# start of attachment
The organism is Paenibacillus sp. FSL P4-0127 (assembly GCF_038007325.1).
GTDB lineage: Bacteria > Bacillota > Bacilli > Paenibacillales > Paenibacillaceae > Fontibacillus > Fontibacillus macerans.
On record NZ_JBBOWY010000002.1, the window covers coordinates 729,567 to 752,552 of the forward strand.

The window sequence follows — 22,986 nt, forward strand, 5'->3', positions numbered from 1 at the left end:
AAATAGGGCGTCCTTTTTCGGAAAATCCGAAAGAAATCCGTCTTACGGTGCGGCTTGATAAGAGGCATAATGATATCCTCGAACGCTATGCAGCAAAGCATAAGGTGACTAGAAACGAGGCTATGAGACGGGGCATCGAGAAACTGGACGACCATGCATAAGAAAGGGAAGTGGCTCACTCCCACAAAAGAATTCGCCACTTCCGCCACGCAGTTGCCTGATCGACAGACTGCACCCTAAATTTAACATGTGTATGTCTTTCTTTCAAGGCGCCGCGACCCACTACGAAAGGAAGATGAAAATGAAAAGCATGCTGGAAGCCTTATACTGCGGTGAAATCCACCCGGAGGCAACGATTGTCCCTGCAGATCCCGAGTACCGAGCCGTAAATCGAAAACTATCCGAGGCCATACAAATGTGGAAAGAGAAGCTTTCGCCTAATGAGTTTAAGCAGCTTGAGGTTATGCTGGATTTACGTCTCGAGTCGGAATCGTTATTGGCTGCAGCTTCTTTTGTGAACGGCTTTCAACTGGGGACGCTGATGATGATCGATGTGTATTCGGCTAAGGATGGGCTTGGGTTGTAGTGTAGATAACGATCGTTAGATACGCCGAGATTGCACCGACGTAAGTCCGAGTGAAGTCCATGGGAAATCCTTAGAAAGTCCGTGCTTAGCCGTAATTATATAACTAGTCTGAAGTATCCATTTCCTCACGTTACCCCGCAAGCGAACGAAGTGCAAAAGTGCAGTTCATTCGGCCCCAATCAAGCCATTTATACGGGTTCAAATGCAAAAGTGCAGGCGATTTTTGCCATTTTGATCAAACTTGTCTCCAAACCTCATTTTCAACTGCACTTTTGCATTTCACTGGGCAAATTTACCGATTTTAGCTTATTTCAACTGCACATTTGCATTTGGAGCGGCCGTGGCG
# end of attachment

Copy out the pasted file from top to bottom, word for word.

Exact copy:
The organism is Paenibacillus sp. FSL P4-0127 (assembly GCF_038007325.1).
GTDB lineage: Bacteria > Bacillota > Bacilli > Paenibacillales > Paenibacillaceae > Fontibacillus > Fontibacillus macerans.
On record NZ_JBBOWY010000002.1, the window covers coordinates 729,567 to 752,552 of the forward strand.

The window sequence follows — 22,986 nt, forward strand, 5'->3', positions numbered from 1 at the left end:
AAATAGGGCGTCCTTTTTCGGAAAATCCGAAAGAAATCCGTCTTACGGTGCGGCTTGATAAGAGGCATAATGATATCCTCGAACGCTATGCAGCAAAGCATAAGGTGACTAGAAACGAGGCTATGAGACGGGGCATCGAGAAACTGGACGACCATGCATAAGAAAGGGAAGTGGCTCACTCCCACAAAAGAATTCGCCACTTCCGCCACGCAGTTGCCTGATCGACAGACTGCACCCTAAATTTAACATGTGTATGTCTTTCTTTCAAGGCGCCGCGACCCACTACGAAAGGAAGATGAAAATGAAAAGCATGCTGGAAGCCTTATACTGCGGTGAAATCCACCCGGAGGCAACGATTGTCCCTGCAGATCCCGAGTACCGAGCCGTAAATCGAAAACTATCCGAGGCCATACAAATGTGGAAAGAGAAGCTTTCGCCTAATGAGTTTAAGCAGCTTGAGGTTATGCTGGATTTACGTCTCGAGTCGGAATCGTTATTGGCTGCAGCTTCTTTTGTGAACGGCTTTCAACTGGGGACGCTGATGATGATCGATGTGTATTCGGCTAAGGATGGGCTTGGGTTGTAGTGTAGATAACGATCGTTAGATACGCCGAGATTGCACCGACGTAAGTCCGAGTGAAGTCCATGGGAAATCCTTAGAAAGTCCGTGCTTAGCCGTAATTATATAACTAGTCTGAAGTATCCATTTCCTCACGTTACCCCGCAAGCGAACGAAGTGCAAAAGTGCAGTTCATTCGGCCCCAATCAAGCCATTTATACGGGTTCAAATGCAAAAGTGCAGGCGATTTTTGCCATTTTGATCAAACTTGTCTCCAAACCTCATTTTCAACTGCACTTTTGCATTTCACTGGGCAAATTTACCGATTTTAGCTTATTTCAACTGCACATTTGCATTTGGAGCGGCCGTGGCG